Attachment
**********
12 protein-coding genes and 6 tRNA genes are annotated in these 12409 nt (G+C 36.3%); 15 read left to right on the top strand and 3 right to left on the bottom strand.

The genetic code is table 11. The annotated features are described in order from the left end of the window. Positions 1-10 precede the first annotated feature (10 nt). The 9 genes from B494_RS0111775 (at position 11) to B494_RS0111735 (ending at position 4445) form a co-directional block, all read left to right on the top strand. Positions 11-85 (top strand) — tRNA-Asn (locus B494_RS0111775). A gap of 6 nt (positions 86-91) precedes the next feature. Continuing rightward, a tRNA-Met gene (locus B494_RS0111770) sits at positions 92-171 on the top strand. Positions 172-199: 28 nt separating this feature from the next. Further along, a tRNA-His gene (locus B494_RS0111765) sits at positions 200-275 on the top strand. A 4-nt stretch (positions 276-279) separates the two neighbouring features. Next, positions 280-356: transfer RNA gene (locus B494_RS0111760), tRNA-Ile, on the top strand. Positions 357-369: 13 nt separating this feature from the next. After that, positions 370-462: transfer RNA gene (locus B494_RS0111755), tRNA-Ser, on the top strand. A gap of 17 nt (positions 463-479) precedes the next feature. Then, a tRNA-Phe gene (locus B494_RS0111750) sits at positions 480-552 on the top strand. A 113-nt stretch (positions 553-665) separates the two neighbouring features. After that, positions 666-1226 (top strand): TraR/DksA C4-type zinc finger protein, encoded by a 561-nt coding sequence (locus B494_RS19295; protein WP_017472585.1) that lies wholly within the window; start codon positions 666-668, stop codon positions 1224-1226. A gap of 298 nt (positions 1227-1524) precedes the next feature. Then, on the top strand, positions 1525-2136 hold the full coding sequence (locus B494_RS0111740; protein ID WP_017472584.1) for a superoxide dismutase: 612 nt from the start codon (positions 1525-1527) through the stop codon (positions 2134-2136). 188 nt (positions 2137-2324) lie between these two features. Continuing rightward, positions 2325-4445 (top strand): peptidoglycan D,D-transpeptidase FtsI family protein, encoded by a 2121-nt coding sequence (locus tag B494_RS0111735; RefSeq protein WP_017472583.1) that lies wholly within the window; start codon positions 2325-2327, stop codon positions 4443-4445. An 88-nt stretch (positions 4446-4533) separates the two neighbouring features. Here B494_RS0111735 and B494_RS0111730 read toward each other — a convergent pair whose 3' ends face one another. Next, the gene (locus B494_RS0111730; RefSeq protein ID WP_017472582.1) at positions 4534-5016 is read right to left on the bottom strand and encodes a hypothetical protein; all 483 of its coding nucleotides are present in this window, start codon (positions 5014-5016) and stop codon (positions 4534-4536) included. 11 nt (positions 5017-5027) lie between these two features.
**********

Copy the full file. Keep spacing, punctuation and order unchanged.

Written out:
12 protein-coding genes and 6 tRNA genes are annotated in these 12409 nt (G+C 36.3%); 15 read left to right on the top strand and 3 right to left on the bottom strand.

The genetic code is table 11. The annotated features are described in order from the left end of the window. Positions 1-10 precede the first annotated feature (10 nt). The 9 genes from B494_RS0111775 (at position 11) to B494_RS0111735 (ending at position 4445) form a co-directional block, all read left to right on the top strand. Positions 11-85 (top strand) — tRNA-Asn (locus B494_RS0111775). A gap of 6 nt (positions 86-91) precedes the next feature. Continuing rightward, a tRNA-Met gene (locus B494_RS0111770) sits at positions 92-171 on the top strand. Positions 172-199: 28 nt separating this feature from the next. Further along, a tRNA-His gene (locus B494_RS0111765) sits at positions 200-275 on the top strand. A 4-nt stretch (positions 276-279) separates the two neighbouring features. Next, positions 280-356: transfer RNA gene (locus B494_RS0111760), tRNA-Ile, on the top strand. Positions 357-369: 13 nt separating this feature from the next. After that, positions 370-462: transfer RNA gene (locus B494_RS0111755), tRNA-Ser, on the top strand. A gap of 17 nt (positions 463-479) precedes the next feature. Then, a tRNA-Phe gene (locus B494_RS0111750) sits at positions 480-552 on the top strand. A 113-nt stretch (positions 553-665) separates the two neighbouring features. After that, positions 666-1226 (top strand): TraR/DksA C4-type zinc finger protein, encoded by a 561-nt coding sequence (locus B494_RS19295; protein WP_017472585.1) that lies wholly within the window; start codon positions 666-668, stop codon positions 1224-1226. A gap of 298 nt (positions 1227-1524) precedes the next feature. Then, on the top strand, positions 1525-2136 hold the full coding sequence (locus B494_RS0111740; protein ID WP_017472584.1) for a superoxide dismutase: 612 nt from the start codon (positions 1525-1527) through the stop codon (positions 2134-2136). 188 nt (positions 2137-2324) lie between these two features. Continuing rightward, positions 2325-4445 (top strand): peptidoglycan D,D-transpeptidase FtsI family protein, encoded by a 2121-nt coding sequence (locus tag B494_RS0111735; RefSeq protein WP_017472583.1) that lies wholly within the window; start codon positions 2325-2327, stop codon positions 4443-4445. An 88-nt stretch (positions 4446-4533) separates the two neighbouring features. Here B494_RS0111735 and B494_RS0111730 read toward each other — a convergent pair whose 3' ends face one another. Next, the gene (locus B494_RS0111730; RefSeq protein ID WP_017472582.1) at positions 4534-5016 is read right to left on the bottom strand and encodes a hypothetical protein; all 483 of its coding nucleotides are present in this window, start codon (positions 5014-5016) and stop codon (positions 4534-4536) included. 11 nt (positions 5017-5027) lie between these two features.